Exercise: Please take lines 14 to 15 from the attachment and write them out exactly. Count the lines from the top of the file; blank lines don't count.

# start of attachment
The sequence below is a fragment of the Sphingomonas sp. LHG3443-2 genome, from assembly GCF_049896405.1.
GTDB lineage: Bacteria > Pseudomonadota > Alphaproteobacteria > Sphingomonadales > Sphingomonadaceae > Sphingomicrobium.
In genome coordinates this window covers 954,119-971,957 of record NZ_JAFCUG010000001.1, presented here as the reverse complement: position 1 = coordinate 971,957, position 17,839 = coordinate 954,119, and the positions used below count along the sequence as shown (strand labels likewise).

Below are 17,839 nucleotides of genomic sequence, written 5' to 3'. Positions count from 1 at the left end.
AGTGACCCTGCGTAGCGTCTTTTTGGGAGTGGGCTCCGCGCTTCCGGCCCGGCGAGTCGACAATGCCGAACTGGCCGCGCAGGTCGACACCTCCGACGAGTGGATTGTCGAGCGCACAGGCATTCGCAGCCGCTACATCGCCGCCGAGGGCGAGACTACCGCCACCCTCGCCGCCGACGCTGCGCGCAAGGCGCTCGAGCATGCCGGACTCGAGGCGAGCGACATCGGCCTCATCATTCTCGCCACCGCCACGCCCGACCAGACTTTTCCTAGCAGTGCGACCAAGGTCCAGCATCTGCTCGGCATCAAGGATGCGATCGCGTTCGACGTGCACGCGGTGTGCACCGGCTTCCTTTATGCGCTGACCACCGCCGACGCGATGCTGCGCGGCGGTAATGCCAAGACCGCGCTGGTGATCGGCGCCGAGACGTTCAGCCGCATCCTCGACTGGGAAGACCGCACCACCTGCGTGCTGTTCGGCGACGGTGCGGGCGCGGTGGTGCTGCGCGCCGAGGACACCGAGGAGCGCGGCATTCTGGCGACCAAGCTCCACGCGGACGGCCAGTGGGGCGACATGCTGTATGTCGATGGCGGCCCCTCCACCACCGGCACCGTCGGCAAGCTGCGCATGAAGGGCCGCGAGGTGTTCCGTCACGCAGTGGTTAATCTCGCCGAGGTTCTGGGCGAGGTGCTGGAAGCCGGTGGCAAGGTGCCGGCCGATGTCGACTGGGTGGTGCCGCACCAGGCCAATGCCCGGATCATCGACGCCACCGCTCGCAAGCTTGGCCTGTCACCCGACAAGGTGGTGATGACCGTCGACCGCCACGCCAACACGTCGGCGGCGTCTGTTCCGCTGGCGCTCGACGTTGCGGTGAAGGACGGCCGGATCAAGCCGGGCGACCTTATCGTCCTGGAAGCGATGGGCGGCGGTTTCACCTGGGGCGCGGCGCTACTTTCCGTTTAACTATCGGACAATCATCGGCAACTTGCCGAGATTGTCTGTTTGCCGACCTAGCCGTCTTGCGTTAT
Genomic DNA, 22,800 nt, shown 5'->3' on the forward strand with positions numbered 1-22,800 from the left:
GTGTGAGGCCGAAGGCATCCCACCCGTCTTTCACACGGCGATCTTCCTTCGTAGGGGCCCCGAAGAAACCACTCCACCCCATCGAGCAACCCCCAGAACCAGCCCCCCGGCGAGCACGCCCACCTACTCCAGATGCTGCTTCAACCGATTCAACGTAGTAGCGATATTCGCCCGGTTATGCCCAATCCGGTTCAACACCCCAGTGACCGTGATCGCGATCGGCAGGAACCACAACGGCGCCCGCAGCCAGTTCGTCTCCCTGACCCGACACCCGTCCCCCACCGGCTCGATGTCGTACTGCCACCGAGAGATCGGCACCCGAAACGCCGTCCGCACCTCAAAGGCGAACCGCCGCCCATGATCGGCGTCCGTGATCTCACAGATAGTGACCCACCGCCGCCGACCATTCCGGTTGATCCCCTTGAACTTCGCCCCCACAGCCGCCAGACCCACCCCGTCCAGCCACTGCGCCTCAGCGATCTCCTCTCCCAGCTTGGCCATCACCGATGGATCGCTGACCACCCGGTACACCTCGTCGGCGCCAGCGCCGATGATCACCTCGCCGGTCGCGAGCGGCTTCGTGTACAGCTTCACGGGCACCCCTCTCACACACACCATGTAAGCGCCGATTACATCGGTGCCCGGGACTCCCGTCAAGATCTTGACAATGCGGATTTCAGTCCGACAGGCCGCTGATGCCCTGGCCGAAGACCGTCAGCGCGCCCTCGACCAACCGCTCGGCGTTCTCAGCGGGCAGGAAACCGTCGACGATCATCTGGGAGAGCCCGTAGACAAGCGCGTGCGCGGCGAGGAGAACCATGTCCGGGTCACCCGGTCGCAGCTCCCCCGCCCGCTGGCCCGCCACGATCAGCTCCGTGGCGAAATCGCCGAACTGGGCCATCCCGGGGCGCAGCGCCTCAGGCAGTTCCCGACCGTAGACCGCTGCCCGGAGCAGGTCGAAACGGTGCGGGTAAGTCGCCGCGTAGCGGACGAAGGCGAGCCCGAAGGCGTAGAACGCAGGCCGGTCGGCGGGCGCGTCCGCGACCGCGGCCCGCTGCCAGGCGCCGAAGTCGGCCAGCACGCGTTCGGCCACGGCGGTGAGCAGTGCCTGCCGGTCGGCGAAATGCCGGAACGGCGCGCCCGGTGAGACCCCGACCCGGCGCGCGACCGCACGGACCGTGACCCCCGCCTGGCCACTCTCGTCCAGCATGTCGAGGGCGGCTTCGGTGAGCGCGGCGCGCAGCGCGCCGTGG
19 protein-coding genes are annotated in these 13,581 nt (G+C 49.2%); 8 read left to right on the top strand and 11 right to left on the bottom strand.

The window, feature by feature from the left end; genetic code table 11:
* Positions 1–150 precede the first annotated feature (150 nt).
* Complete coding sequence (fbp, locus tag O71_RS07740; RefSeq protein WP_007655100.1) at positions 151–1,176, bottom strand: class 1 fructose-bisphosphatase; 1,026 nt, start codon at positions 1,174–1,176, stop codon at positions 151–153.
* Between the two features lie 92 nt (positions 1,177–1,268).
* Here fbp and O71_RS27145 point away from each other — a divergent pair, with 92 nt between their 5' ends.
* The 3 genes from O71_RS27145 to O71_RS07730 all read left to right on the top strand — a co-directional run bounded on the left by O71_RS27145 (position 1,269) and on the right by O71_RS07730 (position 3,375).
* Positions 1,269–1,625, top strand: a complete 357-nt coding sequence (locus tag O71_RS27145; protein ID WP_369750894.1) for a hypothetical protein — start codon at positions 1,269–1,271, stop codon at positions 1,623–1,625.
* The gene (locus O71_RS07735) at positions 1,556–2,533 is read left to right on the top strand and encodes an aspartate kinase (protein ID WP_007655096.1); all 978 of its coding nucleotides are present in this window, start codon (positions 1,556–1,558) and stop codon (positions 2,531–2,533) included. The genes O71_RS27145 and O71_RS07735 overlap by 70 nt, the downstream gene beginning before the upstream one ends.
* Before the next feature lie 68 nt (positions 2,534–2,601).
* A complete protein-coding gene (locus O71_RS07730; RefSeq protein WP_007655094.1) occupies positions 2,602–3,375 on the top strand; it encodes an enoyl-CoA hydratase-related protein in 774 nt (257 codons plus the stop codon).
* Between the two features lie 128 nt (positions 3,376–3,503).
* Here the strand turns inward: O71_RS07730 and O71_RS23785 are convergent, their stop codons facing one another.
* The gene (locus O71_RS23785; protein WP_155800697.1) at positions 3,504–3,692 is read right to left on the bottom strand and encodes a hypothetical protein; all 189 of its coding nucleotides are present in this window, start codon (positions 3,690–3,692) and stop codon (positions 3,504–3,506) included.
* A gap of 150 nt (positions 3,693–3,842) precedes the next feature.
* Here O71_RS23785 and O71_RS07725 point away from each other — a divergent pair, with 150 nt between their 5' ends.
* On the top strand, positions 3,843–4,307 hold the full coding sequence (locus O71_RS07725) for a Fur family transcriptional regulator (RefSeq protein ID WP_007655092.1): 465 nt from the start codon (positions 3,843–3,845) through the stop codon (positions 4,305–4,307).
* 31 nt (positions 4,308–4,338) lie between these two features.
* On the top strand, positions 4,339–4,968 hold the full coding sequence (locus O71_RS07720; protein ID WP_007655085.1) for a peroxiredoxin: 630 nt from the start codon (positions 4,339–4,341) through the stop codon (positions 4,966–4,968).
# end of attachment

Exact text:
* The 3 genes from O71_RS27145 to O71_RS07730 all read left to right on the top strand — a co-directional run bounded on the left by O71_RS27145 (position 1,269) and on the right by O71_RS07730 (position 3,375).
* Positions 1,269–1,625, top strand: a complete 357-nt coding sequence (locus tag O71_RS27145; protein ID WP_369750894.1) for a hypothetical protein — start codon at positions 1,269–1,271, stop codon at positions 1,623–1,625.